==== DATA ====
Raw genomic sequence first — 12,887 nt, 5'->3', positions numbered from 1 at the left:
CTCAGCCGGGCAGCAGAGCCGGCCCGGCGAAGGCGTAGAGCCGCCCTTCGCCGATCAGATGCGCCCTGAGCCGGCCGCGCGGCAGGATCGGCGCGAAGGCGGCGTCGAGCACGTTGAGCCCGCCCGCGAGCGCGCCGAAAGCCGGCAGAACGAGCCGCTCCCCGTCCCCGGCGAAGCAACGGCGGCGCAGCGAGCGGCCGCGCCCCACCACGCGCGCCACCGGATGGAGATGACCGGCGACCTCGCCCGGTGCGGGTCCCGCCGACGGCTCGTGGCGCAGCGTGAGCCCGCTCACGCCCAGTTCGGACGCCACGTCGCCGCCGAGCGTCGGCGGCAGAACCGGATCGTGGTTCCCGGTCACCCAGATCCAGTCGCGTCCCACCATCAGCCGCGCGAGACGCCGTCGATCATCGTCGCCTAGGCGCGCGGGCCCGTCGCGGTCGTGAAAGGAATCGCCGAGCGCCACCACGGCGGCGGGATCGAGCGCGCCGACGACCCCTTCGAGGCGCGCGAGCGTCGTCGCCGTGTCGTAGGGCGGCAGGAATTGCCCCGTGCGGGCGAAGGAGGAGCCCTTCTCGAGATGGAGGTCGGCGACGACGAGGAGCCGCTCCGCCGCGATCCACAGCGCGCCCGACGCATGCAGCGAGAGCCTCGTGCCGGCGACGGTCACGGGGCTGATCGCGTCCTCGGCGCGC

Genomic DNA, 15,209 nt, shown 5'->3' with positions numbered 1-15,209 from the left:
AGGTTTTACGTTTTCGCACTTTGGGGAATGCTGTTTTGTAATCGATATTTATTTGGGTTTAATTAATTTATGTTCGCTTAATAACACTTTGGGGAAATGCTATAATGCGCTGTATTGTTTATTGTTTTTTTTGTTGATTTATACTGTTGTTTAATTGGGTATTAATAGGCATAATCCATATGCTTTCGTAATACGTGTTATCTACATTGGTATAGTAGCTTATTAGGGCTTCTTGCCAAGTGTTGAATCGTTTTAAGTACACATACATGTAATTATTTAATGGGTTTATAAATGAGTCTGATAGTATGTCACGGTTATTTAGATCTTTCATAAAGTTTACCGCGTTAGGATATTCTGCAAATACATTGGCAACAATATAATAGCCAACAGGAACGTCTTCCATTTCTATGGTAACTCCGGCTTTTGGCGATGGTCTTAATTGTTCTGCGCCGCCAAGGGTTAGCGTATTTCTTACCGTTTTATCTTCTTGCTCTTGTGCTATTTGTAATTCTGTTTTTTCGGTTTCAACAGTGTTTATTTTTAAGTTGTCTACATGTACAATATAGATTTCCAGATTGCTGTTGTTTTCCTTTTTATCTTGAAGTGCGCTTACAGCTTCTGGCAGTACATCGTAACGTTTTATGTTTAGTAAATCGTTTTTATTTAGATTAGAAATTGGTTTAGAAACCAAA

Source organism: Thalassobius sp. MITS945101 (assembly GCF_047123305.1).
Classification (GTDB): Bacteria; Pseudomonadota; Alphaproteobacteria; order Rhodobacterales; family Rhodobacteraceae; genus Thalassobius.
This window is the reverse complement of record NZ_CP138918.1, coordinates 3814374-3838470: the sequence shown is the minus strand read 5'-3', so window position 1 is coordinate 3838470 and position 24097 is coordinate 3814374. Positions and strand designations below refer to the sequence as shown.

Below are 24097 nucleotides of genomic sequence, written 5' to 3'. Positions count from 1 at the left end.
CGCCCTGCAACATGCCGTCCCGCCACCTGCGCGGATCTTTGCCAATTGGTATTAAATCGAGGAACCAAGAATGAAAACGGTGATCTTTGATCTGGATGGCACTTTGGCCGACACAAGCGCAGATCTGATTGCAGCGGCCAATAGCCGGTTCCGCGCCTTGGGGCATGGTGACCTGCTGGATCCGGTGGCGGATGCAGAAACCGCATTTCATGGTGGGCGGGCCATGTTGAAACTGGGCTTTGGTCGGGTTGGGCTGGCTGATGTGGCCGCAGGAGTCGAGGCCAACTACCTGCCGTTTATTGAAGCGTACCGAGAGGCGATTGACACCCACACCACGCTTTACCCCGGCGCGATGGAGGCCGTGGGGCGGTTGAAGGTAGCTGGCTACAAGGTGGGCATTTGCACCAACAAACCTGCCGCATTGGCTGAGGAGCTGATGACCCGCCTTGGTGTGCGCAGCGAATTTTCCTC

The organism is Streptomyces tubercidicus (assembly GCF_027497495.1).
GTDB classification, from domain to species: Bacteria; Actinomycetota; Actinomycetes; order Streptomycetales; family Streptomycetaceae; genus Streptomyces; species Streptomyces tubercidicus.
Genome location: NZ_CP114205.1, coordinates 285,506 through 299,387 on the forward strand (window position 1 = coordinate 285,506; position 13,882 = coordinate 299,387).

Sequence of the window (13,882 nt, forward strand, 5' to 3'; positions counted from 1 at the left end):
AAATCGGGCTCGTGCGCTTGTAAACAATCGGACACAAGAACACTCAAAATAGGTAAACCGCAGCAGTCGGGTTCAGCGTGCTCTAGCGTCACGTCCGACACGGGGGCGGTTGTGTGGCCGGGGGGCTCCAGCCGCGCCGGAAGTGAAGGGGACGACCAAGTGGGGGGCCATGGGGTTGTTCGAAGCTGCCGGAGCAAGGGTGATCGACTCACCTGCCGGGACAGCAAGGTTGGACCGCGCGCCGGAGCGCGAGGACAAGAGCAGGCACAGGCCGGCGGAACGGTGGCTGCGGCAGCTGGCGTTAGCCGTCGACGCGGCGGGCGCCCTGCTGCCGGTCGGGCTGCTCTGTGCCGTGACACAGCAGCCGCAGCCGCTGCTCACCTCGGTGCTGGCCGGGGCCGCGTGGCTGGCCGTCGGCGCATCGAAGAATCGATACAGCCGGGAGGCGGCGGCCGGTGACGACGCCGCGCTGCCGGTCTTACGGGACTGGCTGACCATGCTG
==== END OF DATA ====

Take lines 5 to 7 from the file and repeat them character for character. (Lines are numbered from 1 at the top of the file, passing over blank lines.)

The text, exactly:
Source organism: Thalassobius sp. MITS945101 (assembly GCF_047123305.1).
Classification (GTDB): Bacteria; Pseudomonadota; Alphaproteobacteria; order Rhodobacterales; family Rhodobacteraceae; genus Thalassobius.
This window is the reverse complement of record NZ_CP138918.1, coordinates 3814374-3838470: the sequence shown is the minus strand read 5'-3', so window position 1 is coordinate 3838470 and position 24097 is coordinate 3814374. Positions and strand designations below refer to the sequence as shown.